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The rifle was the only Collier second model flintlock rifle of its kind held in public collections around the world, museum staff said.
This particular rifle is also believed to have the longest verifiable provenance of any known Collier rifle, having reputedly been owned by former Ngai Tahu paramount chief Tuhawaiki.
Hone Tuhawaiki became prominent within Ngai Tahu after warfare with North Island-based Te Rauparaha during the 1830s, and became known as a fierce and charismatic leader.
Dr Nicholson, of the School of Art Institute in Chicago, inspected the rifle, apparently made in 1824, at the museum recently and discussed "what's so wonderful about this particular object''.
A gun firing five rounds was clearly "a big deal'' when single shot firearms were the norm, he said. It was also "exceptionally important in the history of manufacturing.''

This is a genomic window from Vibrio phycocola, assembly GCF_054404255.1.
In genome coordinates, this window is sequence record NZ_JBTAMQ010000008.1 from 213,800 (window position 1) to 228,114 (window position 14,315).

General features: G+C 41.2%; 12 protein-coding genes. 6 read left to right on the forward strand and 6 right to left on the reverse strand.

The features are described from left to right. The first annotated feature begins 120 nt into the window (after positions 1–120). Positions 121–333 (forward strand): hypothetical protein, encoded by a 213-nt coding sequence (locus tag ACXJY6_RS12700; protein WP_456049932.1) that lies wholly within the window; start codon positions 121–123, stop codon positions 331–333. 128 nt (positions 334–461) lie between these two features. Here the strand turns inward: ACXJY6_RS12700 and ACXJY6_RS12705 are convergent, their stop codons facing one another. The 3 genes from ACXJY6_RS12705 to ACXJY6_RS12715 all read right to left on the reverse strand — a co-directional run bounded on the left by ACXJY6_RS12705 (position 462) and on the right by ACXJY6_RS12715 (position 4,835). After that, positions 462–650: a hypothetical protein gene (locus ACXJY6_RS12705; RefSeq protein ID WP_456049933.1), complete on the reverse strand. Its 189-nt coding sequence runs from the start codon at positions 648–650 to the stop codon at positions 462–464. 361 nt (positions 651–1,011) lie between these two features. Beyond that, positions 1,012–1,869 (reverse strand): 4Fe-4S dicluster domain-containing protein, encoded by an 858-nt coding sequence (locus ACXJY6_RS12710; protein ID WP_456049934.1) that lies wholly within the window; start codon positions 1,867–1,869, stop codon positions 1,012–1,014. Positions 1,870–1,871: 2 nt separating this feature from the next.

Dr Nicholson, who is writing a book on the Collier guns, said the rifle stock was handmade, but the revolving chambers were mass produced.
The firearm thus reflected the wider move from handmade items to the mass-produced parts required by a consumer society.
Tuhawaiki was based on Ruapuke Island, southwest of Bluff, and signed the Treaty of Waitangi in June 1840.
He later drowned in October 1844 near Timaru, after a large wave swept him off his boat.
Waihola resident Melvin Cain, a descendant of Tuhawaiki, met Dr Nicholson at the museum, and said Tuhawaiki's prowess as a warrior had also been historically important in helping protect all the people south of Banks Peninsula from raids by northern iwi and led by Te Rauparaha.